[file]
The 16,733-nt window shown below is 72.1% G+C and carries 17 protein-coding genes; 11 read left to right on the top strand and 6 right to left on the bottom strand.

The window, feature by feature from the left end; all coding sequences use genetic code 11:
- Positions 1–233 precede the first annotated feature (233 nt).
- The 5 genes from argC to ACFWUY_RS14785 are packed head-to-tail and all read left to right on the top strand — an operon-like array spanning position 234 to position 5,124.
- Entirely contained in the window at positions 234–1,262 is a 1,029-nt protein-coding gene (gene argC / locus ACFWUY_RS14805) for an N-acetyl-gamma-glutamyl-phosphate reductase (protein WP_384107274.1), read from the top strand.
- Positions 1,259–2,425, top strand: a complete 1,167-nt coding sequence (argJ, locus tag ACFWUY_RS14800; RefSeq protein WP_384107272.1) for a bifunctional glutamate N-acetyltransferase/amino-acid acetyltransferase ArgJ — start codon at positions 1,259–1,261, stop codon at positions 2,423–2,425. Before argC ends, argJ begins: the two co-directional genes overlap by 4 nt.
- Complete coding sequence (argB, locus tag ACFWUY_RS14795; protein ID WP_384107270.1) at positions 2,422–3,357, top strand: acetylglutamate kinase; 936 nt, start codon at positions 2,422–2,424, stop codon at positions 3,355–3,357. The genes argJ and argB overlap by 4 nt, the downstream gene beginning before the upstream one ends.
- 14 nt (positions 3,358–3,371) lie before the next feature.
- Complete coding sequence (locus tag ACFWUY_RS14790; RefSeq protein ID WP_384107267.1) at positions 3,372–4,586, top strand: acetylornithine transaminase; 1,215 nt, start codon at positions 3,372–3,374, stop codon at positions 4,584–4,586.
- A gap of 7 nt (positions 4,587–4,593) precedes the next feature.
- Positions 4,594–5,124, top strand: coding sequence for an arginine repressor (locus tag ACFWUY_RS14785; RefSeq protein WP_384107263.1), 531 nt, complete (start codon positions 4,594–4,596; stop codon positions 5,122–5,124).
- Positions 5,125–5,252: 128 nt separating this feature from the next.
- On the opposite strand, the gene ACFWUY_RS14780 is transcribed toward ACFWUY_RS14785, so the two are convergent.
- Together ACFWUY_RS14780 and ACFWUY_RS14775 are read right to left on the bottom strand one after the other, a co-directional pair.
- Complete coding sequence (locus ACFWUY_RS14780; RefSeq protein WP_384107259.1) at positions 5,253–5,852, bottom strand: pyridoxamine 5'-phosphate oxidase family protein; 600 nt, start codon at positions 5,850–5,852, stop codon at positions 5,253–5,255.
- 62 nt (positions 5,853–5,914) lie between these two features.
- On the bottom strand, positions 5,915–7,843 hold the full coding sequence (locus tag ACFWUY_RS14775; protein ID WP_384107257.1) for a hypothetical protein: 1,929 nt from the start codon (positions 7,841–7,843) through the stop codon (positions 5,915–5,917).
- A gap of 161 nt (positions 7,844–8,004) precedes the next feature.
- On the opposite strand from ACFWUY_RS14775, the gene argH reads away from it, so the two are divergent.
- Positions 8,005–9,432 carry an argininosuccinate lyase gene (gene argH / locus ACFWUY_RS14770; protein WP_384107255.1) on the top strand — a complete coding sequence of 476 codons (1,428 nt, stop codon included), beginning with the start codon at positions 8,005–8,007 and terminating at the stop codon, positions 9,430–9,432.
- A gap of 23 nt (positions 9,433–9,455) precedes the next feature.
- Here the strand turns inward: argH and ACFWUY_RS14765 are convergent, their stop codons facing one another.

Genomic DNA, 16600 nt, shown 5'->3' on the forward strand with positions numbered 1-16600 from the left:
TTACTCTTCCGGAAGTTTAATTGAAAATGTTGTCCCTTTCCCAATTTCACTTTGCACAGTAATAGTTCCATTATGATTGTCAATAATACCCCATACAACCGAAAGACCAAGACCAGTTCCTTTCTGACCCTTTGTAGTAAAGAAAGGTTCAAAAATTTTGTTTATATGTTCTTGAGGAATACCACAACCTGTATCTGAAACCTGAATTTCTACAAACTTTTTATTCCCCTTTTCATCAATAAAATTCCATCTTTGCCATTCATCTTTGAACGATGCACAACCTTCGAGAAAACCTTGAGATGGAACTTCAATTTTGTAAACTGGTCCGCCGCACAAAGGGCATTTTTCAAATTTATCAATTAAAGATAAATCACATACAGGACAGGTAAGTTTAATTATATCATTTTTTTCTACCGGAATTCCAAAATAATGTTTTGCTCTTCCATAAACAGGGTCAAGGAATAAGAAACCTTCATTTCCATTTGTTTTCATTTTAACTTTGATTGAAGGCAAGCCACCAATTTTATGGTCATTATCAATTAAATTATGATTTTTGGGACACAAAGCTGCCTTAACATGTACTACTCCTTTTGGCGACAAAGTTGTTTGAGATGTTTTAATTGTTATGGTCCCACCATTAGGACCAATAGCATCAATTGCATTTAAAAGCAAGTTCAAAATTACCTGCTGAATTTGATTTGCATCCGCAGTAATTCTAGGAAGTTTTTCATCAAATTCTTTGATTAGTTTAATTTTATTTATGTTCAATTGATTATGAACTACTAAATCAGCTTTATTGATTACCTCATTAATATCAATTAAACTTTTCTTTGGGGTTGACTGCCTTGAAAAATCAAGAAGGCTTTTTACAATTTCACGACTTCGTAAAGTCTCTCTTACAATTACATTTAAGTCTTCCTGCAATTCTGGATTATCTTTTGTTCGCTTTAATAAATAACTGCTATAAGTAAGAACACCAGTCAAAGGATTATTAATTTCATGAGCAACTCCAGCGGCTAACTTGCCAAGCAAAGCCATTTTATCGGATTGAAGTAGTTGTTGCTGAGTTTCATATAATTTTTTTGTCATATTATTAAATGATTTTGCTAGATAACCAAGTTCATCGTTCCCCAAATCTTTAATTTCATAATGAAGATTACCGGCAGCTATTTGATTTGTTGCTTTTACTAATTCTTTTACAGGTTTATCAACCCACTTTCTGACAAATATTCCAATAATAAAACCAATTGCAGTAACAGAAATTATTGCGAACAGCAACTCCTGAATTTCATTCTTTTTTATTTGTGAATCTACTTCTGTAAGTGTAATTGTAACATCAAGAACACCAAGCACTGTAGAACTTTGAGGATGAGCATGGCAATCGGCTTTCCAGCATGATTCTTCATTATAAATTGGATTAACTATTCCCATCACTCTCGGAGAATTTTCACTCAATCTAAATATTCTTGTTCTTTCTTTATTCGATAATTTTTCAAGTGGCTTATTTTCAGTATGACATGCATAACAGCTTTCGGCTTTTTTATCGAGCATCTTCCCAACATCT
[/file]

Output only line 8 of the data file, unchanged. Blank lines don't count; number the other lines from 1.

- 14 nt (positions 3,358–3,371) lie before the next feature.